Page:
Indonesia Raising 'Blood Money' for Domestic Worker on Death Row in Saudi Arabia

A photo of Sutinah Sulastri, 39, is seen on her sister's phone in Ungaran, East Java. (JG Photo/Dhana Kencana)

By : Jakarta Globe | on 3:27 PM March 24, 2014
Category : News, Crime, Featured

A photo of Satinah Binti Jumadi Ahmad is seen on her sister's phone in Ungaran, East Java. (JG Photo/Dhana Kencana) A photo of Satinah Binti Jumadi Ahmad is seen on her sister's phone in Ungaran, East Java. (JG Photo/Dhana Kencana)

Jakarta. Time is running out for Satinah Binti Jumadi Ahmad, an Indonesian domestic worker sentenced to death for murdering her employer in Saudi Arabia.

Satinah, 41, of Ungaran, Central Java, is scheduled for beheading on April 4 if the Indonesian government fails to fork over the "blood money" requested by the deceased's family. The central government has been in negotiations with the family of Nura al-Garib since Satinah was sentenced to death in 2010, reaching an agreement in July of last year to pay Rp 21 billion ($1.84 million) in diyat — an Arabic compensation paid to the families of victims in lieu of harsher sentences by the oil-rich kingdom's draconian justice system.

The account is currently Rp 3 billion short, said Indonesian singer Melanie Subono — who has led the charge to raise funds for the imprisoned domestic helper. The pop singer has backed fundraising efforts for Satinah since writing about the woman on her blog last week. The woman's plight has since inspired a Twitter hashtag (#SaveSatinah) and a social media campaign as the clock ticked down to her scheduled execution.

"Today, Indonesian migrant workers abroad are putting aside their almost non-existent salary to get Rp 9 billion collectively, the rest of the money needed to free Satinah," Melanie wrote in a March 19, 2014 blog post"We did it ourselves. The silence of our government [does not help], so we started it."

Satinah was sentenced to death for the 2007 killing of her employer, a woman the maid accused of months of physical and emotional abuse. The migrant worker said that al-Garib was reportedly attempting to smash her head into a wall when she struck the employer in the neck with a rolling pin, killing her. Satinah allegedly stole 37,970 Saudi Arabian riyal ($10,124) and fled the house before her eventual arrest.

She has admitted to killing al-Garib but said it was in self defense.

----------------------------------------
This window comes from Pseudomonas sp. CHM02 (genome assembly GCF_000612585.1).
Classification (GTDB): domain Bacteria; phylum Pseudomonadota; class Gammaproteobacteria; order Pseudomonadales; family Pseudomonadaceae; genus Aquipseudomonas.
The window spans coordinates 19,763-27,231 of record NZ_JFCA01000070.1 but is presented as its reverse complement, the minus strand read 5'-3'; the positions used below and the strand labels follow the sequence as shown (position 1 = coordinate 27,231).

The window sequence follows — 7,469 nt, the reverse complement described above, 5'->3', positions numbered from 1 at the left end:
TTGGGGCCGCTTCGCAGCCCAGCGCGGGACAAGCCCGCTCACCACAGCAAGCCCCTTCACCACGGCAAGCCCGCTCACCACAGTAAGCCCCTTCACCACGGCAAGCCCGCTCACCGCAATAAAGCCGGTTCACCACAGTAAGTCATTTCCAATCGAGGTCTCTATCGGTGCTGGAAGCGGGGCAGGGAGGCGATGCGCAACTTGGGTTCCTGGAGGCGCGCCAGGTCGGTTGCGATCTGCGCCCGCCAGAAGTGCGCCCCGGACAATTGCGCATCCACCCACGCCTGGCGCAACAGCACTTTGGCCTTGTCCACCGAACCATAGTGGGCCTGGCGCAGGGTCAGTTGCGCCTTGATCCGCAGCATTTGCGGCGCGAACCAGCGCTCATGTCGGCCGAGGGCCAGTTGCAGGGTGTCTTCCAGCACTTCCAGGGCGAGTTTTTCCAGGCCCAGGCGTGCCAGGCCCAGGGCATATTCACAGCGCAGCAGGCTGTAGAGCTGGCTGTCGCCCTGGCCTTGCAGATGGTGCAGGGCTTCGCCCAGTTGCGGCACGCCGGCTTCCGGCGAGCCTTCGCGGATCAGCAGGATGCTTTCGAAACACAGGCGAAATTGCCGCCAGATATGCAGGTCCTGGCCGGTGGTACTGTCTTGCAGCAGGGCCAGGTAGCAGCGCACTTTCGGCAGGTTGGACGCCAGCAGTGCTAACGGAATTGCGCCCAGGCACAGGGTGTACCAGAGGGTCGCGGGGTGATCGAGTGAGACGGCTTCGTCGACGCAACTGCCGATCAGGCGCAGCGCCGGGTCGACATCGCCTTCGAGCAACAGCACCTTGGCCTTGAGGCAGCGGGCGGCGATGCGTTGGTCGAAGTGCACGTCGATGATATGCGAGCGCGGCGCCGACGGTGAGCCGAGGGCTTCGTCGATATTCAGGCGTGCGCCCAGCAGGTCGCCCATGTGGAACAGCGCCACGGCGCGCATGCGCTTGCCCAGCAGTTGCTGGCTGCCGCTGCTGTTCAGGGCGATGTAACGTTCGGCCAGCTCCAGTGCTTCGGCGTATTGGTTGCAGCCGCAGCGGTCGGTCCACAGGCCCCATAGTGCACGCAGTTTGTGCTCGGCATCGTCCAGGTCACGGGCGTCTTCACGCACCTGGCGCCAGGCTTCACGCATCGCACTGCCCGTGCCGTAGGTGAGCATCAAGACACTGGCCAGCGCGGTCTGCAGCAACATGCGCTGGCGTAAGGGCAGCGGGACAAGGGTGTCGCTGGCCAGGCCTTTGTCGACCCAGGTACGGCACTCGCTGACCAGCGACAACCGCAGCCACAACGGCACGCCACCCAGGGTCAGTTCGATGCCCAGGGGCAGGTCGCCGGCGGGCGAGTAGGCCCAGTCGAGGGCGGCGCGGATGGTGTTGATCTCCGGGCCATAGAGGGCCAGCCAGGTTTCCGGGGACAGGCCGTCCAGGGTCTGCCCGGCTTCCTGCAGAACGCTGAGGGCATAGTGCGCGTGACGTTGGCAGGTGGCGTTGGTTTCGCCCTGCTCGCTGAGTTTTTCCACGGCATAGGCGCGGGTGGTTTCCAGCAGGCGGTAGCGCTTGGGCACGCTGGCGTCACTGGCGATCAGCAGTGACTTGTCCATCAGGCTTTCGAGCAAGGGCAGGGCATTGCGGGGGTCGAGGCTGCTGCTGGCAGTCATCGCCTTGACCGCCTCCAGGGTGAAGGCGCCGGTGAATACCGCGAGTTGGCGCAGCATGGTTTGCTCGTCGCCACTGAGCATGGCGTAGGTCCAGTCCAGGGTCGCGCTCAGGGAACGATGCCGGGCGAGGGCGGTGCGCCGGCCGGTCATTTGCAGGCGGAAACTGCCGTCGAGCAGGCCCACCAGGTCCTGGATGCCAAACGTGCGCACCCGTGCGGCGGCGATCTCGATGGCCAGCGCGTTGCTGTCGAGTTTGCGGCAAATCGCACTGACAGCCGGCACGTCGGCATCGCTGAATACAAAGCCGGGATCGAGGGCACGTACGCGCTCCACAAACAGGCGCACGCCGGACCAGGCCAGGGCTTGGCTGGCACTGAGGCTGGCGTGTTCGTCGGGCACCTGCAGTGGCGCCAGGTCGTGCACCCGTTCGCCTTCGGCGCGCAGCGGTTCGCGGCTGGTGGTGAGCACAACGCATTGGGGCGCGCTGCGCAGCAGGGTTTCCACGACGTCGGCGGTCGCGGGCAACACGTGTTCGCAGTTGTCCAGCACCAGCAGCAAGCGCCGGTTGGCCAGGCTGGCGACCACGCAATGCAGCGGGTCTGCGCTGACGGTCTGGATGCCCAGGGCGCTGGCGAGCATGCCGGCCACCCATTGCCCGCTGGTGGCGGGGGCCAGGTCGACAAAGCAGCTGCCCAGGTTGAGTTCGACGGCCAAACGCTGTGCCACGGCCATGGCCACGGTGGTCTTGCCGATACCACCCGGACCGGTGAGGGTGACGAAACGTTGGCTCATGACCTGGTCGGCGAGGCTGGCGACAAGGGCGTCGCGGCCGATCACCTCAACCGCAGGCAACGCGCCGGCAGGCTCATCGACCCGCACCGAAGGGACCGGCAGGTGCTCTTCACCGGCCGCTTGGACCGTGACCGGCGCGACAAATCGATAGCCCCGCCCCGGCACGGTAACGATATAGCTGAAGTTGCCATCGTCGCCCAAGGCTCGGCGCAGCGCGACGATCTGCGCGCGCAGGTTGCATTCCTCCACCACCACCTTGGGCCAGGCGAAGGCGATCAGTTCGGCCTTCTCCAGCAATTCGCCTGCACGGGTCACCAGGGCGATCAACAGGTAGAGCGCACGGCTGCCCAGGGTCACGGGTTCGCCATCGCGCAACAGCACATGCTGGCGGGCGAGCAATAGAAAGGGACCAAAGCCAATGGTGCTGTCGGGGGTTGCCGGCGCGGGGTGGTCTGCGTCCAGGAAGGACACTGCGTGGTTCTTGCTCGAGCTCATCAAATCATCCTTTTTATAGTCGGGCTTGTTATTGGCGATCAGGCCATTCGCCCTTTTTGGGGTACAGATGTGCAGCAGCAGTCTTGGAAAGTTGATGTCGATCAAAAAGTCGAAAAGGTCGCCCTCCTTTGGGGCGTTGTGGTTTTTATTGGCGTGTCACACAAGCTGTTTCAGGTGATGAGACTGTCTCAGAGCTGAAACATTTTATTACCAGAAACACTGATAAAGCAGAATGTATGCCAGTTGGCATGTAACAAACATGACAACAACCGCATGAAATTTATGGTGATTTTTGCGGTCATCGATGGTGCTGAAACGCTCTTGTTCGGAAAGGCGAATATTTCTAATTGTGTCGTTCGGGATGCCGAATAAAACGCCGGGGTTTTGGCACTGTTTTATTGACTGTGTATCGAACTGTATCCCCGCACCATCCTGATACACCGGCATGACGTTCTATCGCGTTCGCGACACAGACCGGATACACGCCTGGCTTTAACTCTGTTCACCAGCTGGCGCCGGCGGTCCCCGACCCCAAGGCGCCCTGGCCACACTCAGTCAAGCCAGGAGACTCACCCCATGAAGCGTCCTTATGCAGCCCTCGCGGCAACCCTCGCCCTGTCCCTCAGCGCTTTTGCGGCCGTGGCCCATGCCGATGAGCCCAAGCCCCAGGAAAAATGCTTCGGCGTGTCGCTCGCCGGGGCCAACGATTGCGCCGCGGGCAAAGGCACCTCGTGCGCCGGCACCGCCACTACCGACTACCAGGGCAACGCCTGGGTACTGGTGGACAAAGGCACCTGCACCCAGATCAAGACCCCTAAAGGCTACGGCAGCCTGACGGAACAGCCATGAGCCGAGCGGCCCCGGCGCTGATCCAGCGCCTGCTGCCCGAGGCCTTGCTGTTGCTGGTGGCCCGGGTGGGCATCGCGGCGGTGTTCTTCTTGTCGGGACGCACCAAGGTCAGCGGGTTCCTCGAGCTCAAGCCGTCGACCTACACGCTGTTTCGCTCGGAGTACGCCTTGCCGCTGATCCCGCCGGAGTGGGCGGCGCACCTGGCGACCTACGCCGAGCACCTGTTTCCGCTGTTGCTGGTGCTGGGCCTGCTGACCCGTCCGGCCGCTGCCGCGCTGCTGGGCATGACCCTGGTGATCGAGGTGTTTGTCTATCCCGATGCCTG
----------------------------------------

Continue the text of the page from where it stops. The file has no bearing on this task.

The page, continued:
Her execution has been postponed four times since 2011 as Indonesian officials hashed out an agreement with the family and their counterparts in Riyadh.

The Semarang district administration has backed the fundraising efforts, sending a letter to its agencies on Monday imploring them to help gather the funds.

"We have sent the letter to all agency heads," Budi Kristono, secretary at the Semarang district government, told the Indonesian news portal "The funds will be distributed via the provincial government's bank account."

The hosts of Indonesian Idol also rallied behind the cause, issuing a call for support on Friday's program.

The woman's family said they were thankful of all the attention given to Satinah's case.

"We did not expect that there were people on Indonesian Idol who still think about the fate of my sister," Lestari, Satinah's sister-in-law, told Indonesian news portal "We feel so lucky because there are other migrant workers who are going through the same thing, but did not get this kind of attention. 

"I pray that all the donation money will be raised soon."

Satinah is one of 45 Indonesian migrant workers sitting on death row in Saudi Arabia, according to data from Indonesia Migrant Care. Another 375 Indonesian migrants faced the death penalty worldwide in 2012, the migrant worker advocacy group said.

Saudi officials beheaded an Indonesian maid named Ruyati on June 18, 2011 for killing her employer with a meat cleaver, prompting an official complaint from Indonesia's Ministry of Foreign Affairs and the issuance of a two-year moratorium on sending Indonesian migrants to work in the kingdom.

The moratorium is still in effect.

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